Armed defense at Front Sight: Intermediate tactics and skills


February 18, 8:20 PM

Front Sight Presentation

Front Sight Training Institute offers extensive facilities and instructors for teaching defensive handgun tactics. Photo: Lori D. Roets, LazyRPhotography

The frist two segments of the Armed defense at Front Sight series covered the philosophy of Front Sight Training Institute, its support for the right to keep and bear arms, and the basic handgun skills taught in days one and two of its Four Day Defensive Handgun Course. As one of the world’s foremost firearm training facilities, Front Sight offers courses in handgun, carbine, shotgun, submachine gun, empty hand defense and even rappelling and climbing.

Day three of Four Day Defensive Handgun Course delved into more advanced skills, including:


The day began with a classroom presentation on tactics. Noting that tactical movement is more art than science and can take years to learn, instructor Morello described the presentation as a 70-MPH drive-by quick look at tactics.

Quickly dispelling the notion that you should search for home invaders when things go bump in the night, Morello noted that when clearing even your own home, the deck is stacked against you. The best tactical movement, said Morello, is no movement at all. If possible, the best course of action is to arm yourself, stay in the bedroom, and call 9-1-1, giving a concrete description of the problem, yourself and where in the house you are. He further stressed that if you must move to protect family members, the best option may be to leave the house.

General principles of tactical movement:

  1. Maintain an element of surprise: Put yourself in position for the first shot. Do not use a flashlight until necessary to identify a target.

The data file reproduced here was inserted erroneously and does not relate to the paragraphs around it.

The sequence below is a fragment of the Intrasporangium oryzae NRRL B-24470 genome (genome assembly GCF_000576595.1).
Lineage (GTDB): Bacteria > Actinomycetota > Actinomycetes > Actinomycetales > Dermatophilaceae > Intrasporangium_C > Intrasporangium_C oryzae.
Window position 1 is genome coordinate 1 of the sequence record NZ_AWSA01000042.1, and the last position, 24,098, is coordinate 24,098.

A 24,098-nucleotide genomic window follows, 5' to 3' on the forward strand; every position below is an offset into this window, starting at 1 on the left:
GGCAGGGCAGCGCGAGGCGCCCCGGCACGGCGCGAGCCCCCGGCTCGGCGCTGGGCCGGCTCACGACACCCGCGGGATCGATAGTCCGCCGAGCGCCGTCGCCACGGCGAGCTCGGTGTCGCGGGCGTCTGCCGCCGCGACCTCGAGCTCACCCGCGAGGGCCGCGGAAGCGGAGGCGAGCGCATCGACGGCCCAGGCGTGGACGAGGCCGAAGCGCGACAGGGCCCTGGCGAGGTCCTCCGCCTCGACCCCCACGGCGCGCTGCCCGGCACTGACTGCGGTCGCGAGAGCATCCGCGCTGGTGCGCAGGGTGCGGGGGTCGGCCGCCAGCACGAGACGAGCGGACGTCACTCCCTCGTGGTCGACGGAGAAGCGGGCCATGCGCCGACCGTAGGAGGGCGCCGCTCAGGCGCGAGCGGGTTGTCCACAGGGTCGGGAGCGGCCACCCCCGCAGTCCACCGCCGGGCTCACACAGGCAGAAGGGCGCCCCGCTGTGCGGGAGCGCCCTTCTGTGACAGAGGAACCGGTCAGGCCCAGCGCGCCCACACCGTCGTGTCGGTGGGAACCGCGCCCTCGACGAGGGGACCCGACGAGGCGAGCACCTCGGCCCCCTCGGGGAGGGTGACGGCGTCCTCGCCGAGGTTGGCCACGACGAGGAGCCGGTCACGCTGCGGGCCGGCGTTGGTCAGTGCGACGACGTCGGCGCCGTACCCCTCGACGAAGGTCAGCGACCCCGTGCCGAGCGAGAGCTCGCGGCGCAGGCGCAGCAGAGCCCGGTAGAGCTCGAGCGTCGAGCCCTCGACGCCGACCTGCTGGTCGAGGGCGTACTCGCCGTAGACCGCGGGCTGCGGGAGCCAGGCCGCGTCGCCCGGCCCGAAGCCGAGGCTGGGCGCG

2. Use cover and concealment: Concealment may be readily available, but very little in a home will stop a bullet.
  3. Play the angles: Shots which strike cover (e.g. concrete) at a relatively steep angle skip off at a much shallower angle. Consequently, do not hug cover.
  4. Inspect everything: If you’re clearing a bathroom, look in the tub. Search up and down. Use all of your senses. If you’re searching for trouble, don’t be surprised if you find it. Tactical movement is a slow and tedious process.
  5. Avoid The Fatal Funnel: Be aware that doorways, hallways and particularly stairwells channelize your movement.

Clearing corners

Next came demonstration of movement around corners by instructor Scott Hoernier. He emphasized a low-ready position while clearing in order to maintain a better field of vision and to avoid being too ready to engage if the person you find is a non-combatant. While slicing the pie around corners, use small, shuffling steps (not over the body line), canting the body slightly around the corner.

Clearing doorways

Approaching a door — especially one with which you are not familiar — considerations include:

Whenever possible, approach from the knob side, without hugging the wall, in order to provide enough leverage to open the door briskly. Bring the gun high and close to the chest to avoid muzzle flashing your hand. Don’t lean into the doorway.

Turn the knob and throw the door open briskly while stepping back to the ready position. Gradually work the angles, clearing all of the room before finally moving through the door. Keep the firearm tight to the chest while moving through the door, searching first in front of you, then quickly behind. Hoernier stressed that while clearing corners and doorways is slow work, when out of cover, most fast.

Other considerations in clearing